Molycorp Inc., owner of the world’s largest non-Chinese deposit of rare-earth metals, chopped the price of its planned initial public offering by as much as 18 percent to $394 million.
The Greenwood Village, Colorado-based company will try to sell 28.13 million shares at $14 after its underwriters failed to attract enough buyers at $15 to $17 apiece, according to its filing with the Securities and Exchange Commission today. Molycorp will use the proceeds to refurbish equipment and facilities at its open-pit mine, located 60 miles southwest of Las Vegas in the Mojave Desert.
Molycorp is using the share sale to fund its half-billion dollar plan to restart mining at a site that once met almost all the world’s demand for rare-earth ores and compete with Chinese producers that now supply 97 percent of the metals. Molycorp reduced its IPO after two companies postponed or delayed their sales yesterday and one company, Envestnet Inc., slashed its deal by 42 percent to attract enough buyers.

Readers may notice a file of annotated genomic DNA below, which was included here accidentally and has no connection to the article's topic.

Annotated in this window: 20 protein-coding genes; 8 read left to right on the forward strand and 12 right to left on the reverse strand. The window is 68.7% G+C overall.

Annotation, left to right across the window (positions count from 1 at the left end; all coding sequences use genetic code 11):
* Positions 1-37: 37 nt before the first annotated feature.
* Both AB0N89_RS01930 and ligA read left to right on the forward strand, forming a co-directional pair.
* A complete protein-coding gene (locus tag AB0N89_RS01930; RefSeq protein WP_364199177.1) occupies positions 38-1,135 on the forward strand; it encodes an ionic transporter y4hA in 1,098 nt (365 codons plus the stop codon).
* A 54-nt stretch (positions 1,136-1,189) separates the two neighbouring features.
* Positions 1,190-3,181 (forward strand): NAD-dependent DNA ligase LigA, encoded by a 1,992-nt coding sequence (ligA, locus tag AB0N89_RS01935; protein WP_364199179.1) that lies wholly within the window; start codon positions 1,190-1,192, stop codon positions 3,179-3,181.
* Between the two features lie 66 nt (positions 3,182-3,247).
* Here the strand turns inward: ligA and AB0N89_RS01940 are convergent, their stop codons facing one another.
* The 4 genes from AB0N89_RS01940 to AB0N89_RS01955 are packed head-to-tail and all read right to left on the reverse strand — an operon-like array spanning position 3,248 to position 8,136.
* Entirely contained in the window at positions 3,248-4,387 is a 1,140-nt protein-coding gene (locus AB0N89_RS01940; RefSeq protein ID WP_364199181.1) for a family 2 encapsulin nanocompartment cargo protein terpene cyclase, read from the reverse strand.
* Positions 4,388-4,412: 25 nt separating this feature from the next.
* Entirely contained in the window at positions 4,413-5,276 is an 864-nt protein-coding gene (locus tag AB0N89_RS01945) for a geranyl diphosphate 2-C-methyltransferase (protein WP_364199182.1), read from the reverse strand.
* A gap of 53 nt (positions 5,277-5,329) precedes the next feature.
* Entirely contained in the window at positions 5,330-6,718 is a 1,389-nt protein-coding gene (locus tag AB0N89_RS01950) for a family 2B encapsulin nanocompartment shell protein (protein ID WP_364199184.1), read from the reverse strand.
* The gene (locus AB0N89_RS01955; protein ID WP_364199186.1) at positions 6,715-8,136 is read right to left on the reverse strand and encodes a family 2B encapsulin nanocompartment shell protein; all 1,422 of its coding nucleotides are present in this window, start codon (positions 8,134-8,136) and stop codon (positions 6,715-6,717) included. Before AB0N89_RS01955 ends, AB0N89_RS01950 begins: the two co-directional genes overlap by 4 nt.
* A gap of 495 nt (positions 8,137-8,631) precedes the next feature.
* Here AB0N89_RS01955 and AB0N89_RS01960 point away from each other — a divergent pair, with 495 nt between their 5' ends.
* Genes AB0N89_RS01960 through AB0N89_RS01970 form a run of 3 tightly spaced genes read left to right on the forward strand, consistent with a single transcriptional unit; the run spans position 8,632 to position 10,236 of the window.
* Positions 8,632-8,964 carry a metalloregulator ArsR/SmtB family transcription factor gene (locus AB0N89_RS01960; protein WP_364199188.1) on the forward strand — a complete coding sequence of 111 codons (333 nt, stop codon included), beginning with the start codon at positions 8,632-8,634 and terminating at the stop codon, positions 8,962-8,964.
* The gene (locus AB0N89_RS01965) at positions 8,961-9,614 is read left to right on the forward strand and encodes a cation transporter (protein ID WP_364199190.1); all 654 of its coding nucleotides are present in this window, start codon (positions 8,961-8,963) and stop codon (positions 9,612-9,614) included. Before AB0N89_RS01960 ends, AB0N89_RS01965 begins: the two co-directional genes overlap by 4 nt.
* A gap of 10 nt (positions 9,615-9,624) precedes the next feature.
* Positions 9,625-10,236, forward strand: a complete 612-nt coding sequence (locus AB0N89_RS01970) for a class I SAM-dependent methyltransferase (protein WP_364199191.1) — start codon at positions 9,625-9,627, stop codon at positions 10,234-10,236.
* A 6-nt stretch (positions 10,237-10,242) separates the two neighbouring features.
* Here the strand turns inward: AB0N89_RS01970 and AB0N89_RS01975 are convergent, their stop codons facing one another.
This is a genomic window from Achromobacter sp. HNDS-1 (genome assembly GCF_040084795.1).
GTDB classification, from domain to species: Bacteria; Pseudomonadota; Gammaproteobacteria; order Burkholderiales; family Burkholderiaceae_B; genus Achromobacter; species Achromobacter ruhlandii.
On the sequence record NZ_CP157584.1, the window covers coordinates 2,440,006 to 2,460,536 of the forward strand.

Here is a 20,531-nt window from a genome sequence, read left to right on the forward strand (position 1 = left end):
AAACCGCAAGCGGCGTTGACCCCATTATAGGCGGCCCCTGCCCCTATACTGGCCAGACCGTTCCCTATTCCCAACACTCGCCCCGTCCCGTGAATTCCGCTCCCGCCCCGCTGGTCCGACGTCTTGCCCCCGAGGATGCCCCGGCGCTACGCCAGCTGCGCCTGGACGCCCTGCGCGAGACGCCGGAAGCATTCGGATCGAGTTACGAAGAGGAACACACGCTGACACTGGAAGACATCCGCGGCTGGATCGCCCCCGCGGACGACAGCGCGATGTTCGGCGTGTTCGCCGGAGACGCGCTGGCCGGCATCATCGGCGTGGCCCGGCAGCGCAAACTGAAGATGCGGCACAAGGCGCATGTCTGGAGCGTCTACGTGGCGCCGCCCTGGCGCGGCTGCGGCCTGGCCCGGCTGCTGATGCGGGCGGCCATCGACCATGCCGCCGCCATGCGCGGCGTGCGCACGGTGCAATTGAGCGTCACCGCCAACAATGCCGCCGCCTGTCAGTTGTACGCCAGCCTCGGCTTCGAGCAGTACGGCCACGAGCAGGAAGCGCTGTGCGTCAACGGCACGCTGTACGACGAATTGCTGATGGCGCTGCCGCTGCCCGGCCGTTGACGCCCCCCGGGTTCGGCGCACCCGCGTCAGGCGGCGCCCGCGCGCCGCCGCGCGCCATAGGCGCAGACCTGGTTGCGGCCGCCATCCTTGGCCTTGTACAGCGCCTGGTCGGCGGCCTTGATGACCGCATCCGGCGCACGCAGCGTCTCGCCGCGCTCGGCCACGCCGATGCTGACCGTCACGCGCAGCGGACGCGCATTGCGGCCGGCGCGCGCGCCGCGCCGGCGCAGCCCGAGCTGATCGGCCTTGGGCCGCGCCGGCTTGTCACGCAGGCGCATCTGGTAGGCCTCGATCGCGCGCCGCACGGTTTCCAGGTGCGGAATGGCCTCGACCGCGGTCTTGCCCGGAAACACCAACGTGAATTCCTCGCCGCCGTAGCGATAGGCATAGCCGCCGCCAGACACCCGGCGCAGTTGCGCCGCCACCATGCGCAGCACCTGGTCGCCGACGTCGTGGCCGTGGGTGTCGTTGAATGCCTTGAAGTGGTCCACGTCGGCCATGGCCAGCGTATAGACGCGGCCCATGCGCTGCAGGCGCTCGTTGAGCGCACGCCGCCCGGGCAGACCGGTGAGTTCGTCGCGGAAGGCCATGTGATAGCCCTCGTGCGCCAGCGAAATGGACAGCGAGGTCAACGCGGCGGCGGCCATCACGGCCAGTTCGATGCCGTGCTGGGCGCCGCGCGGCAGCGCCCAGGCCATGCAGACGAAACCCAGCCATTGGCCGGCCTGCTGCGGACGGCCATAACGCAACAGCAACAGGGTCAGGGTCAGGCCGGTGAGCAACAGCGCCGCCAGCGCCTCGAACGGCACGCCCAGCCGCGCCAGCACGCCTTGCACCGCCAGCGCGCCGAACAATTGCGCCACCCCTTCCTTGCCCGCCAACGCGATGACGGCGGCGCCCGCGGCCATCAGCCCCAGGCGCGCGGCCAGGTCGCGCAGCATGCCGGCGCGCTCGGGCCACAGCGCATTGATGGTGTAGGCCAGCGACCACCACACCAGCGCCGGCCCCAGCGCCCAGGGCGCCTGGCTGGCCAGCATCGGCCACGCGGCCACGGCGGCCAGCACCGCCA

“Companies need the combination of a good story at a good price,” said Timothy Cunningham, who helps oversee $57 billion at Thornburg Investment Management in Santa Fe, New Mexico. “We haven’t really seen that. A lot of these deals are not great quality, and the pricing of the deals is too aggressive.”
Of the five U.S. companies that scheduled IPOs this week, only Chesapeake Midstream Partners LP, the pipeline operator owned by the second-largest U.S. natural gas producer, has raised as much as it sought in its $446 million offering.
Morgan Stanley and JPMorgan Chase & Co. in New York are leading the Molycorp’s offering. The stock will trade on the New York Stock Exchange under the ticker MCP.